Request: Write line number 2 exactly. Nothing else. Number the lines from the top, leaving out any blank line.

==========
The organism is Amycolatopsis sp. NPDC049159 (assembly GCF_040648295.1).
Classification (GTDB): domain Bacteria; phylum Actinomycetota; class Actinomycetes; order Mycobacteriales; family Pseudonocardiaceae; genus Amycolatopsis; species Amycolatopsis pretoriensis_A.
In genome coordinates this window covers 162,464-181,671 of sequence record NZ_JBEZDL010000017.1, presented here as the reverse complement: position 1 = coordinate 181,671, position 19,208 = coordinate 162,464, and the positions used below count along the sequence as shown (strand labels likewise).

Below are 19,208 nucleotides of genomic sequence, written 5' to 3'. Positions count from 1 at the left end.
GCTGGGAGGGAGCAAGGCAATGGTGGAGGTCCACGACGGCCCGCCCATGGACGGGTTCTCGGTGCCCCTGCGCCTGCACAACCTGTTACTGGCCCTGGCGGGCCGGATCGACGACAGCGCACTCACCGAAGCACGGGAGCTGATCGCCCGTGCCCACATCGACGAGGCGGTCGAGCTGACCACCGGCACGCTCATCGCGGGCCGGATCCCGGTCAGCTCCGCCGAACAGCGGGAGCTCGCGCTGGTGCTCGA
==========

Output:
Classification (GTDB): domain Bacteria; phylum Actinomycetota; class Actinomycetes; order Mycobacteriales; family Pseudonocardiaceae; genus Amycolatopsis; species Amycolatopsis pretoriensis_A.